public void keyPressed(KeyEvent e) { if (e.getKeyCode()== KeyEvent.VK_ESCAPE) { System.exit(0); //player move } else if (e.getKeyCode()== KeyEvent.VK_W) { //front //moveAmount[2] += -0.1f; player.playerMoving(0, 0, 1); } else if (e.getKeyCode()== KeyEvent.VK_S) { //back //moveAmount[2] += 0.1f; player.playerMoving(0, 0, -1); } else if (e.getKeyCode()== KeyEvent.VK_A) { //left //moveAmount[0] += -0.1f; player.playerMoving(-1, 0, 0); } else if (e.getKeyCode()== KeyEvent.VK_D) { //right //moveAmount[0] += 0.1f; player.playerMoving(1, 0, 0); } else if (e.getKeyCode()== KeyEvent.VK_E) { //moveAmount[0] += 0.1f; player.playerMoving(0, 1, 0); } else if (e.getKeyCode()== KeyEvent.VK_Q) { //moveAmount[0] += 0.1f; player.playerMoving(0, -1, 0); //camera move } else if (e.getKeyCode()== KeyEvent.VK_I) { //up player.cameraMoving(1, "x"); } else if (e.getKeyCode()== KeyEvent.VK_K) { //down player.cameraMoving(-1, "x"); } else if (e.getKeyCode()== KeyEvent.VK_L) { //right player.cameraMoving(-1, "y"); } else if (e.getKeyCode()== KeyEvent.VK_J) { //left player.cameraMoving(1, "y"); } else if (e.getKeyCode()== KeyEvent.VK_O) { //right round player.cameraMoving(-1, "z"); } else if (e.getKeyCode()== KeyEvent.VK_U) { //left round player.cameraMoving(1, "z"); } }  
      finallt found it.... i confused with the transformation matrix row and col. thanks anyway!
    • By Lewa
      So, i'm currently trying to implement an SSAO shader from THIS tutorial and i'm running into a few issues here.
      Now, this SSAO method requires view space positions and normals. I'm storing the normals in my deferred renderer in world-space so i had to do a conversion and reconstruct the position from the depth buffer.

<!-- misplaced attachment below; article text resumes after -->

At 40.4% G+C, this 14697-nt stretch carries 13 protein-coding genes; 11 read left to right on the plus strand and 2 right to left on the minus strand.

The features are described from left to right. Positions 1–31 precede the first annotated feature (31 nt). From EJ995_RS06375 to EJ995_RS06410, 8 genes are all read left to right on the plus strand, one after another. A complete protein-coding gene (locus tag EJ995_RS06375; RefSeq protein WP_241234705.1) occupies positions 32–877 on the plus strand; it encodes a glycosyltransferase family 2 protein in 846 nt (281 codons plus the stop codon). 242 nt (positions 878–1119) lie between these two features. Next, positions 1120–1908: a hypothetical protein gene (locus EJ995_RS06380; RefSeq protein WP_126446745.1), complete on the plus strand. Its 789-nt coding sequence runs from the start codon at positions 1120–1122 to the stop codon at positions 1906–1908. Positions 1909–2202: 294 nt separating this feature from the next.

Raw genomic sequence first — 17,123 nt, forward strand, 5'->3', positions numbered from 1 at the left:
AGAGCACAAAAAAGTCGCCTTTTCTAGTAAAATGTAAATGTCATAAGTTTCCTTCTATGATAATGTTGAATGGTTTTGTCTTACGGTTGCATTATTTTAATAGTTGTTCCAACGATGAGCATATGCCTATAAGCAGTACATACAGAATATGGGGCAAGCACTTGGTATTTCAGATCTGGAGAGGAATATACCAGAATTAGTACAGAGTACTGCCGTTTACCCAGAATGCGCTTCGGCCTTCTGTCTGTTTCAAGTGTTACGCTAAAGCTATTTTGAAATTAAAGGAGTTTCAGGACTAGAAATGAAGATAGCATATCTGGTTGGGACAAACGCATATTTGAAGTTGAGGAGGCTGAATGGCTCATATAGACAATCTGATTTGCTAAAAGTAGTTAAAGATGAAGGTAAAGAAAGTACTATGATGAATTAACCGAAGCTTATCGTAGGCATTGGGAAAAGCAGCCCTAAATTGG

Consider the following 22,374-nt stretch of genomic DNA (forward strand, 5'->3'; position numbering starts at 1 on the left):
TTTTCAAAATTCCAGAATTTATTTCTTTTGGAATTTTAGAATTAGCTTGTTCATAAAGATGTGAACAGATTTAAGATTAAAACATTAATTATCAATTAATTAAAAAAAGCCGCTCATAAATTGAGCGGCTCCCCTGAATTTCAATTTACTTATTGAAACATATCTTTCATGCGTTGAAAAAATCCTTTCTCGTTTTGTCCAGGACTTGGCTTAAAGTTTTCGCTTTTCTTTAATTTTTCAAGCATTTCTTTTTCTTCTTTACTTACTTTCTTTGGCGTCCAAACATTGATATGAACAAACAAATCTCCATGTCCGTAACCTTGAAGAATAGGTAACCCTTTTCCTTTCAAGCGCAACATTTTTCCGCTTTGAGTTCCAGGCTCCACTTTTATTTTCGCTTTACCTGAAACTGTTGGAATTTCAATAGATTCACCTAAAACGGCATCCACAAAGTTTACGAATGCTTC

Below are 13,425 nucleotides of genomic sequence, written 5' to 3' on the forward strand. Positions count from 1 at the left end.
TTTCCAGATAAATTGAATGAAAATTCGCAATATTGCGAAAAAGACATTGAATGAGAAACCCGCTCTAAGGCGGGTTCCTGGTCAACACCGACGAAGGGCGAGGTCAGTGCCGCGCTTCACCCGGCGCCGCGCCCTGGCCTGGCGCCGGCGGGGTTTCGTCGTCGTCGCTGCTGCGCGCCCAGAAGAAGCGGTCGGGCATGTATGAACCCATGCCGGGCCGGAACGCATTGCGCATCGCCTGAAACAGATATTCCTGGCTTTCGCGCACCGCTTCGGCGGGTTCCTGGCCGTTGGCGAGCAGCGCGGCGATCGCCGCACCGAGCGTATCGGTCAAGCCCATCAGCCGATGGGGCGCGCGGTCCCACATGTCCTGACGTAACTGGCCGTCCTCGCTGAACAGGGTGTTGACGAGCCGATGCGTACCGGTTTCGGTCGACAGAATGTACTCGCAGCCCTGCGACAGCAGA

And something there goes horribly wrong (which has probably to do with worldspace to viewspace transformations).
      (here is the full shader source code if someone wants to take a look at it)
      Now, i suspect that the normals are the culprit.
      vec3 normal = ((uNormalViewMatrix*vec4(normalize(texture2D(sNormals, vTexcoord).rgb),1.0)).xyz); "sNormals" is a 2D texture which stores the normals in world space in a RGB FP16 buffer.
      Now i can't use the camera viewspace matrix to transform the normals into viewspace as the cameras position isn't set at (0,0,0), thus skewing the result.
      So what i did is to create a new viewmatrix specifically for this normal without the position at vec3(0,0,0);
      //"camera" is the camera which was used for rendering the normal buffer renderer.setUniform4m(ressources->shaderSSAO->getUniform("uNormalViewMatrix"), glmExt::createViewMatrix(glm::vec3(0,0,0),camera.getForward(),camera.getUp())//parameters are (position,forwardVector,upVector) ); Though i have the feeling this is the wrong approach. Is this right or is there a better/correct way of transforming a world space normal into viewspace?
    • By HawkDeath
      Hi,
      I'm trying mix two textures using own shader system, but I have a problem (I think) with uniforms.
      Code: https://github.com/HawkDeath/shader/tree/test
      To debug I use RenderDocs, but I did not receive good results. In the first attachment is my result, in the second attachment is what should be.